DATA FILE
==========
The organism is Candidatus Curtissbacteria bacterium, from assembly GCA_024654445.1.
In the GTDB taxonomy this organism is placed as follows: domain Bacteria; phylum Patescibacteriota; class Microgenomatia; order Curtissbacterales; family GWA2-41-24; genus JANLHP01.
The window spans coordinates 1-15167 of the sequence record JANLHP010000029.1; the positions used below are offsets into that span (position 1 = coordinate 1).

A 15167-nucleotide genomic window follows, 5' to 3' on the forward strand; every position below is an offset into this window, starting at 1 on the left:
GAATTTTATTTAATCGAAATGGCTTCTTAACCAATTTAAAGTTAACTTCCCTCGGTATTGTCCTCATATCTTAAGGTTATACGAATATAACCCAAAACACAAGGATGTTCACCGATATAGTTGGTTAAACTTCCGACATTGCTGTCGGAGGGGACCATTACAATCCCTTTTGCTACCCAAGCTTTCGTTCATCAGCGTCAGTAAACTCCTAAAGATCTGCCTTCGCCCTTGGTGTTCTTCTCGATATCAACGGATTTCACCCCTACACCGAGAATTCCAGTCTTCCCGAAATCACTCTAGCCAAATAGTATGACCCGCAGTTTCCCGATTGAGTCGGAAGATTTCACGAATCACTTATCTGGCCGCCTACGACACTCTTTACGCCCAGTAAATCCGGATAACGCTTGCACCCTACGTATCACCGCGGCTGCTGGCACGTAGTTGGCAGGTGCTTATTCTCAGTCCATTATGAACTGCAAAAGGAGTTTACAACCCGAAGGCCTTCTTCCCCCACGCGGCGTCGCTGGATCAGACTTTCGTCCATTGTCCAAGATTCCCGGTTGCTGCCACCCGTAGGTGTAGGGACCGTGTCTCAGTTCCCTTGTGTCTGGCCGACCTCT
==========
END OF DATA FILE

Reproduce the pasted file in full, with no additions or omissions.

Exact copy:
The organism is Candidatus Curtissbacteria bacterium, from assembly GCA_024654445.1.
In the GTDB taxonomy this organism is placed as follows: domain Bacteria; phylum Patescibacteriota; class Microgenomatia; order Curtissbacterales; family GWA2-41-24; genus JANLHP01.
The window spans coordinates 1-15167 of the sequence record JANLHP010000029.1; the positions used below are offsets into that span (position 1 = coordinate 1).

A 15167-nucleotide genomic window follows, 5' to 3' on the forward strand; every position below is an offset into this window, starting at 1 on the left:
GAATTTTATTTAATCGAAATGGCTTCTTAACCAATTTAAAGTTAACTTCCCTCGGTATTGTCCTCATATCTTAAGGTTATACGAATATAACCCAAAACACAAGGATGTTCACCGATATAGTTGGTTAAACTTCCGACATTGCTGTCGGAGGGGACCATTACAATCCCTTTTGCTACCCAAGCTTTCGTTCATCAGCGTCAGTAAACTCCTAAAGATCTGCCTTCGCCCTTGGTGTTCTTCTCGATATCAACGGATTTCACCCCTACACCGAGAATTCCAGTCTTCCCGAAATCACTCTAGCCAAATAGTATGACCCGCAGTTTCCCGATTGAGTCGGAAGATTTCACGAATCACTTATCTGGCCGCCTACGACACTCTTTACGCCCAGTAAATCCGGATAACGCTTGCACCCTACGTATCACCGCGGCTGCTGGCACGTAGTTGGCAGGTGCTTATTCTCAGTCCATTATGAACTGCAAAAGGAGTTTACAACCCGAAGGCCTTCTTCCCCCACGCGGCGTCGCTGGATCAGACTTTCGTCCATTGTCCAAGATTCCCGGTTGCTGCCACCCGTAGGTGTAGGGACCGTGTCTCAGTTCCCTTGTGTCTGGCCGACCTCT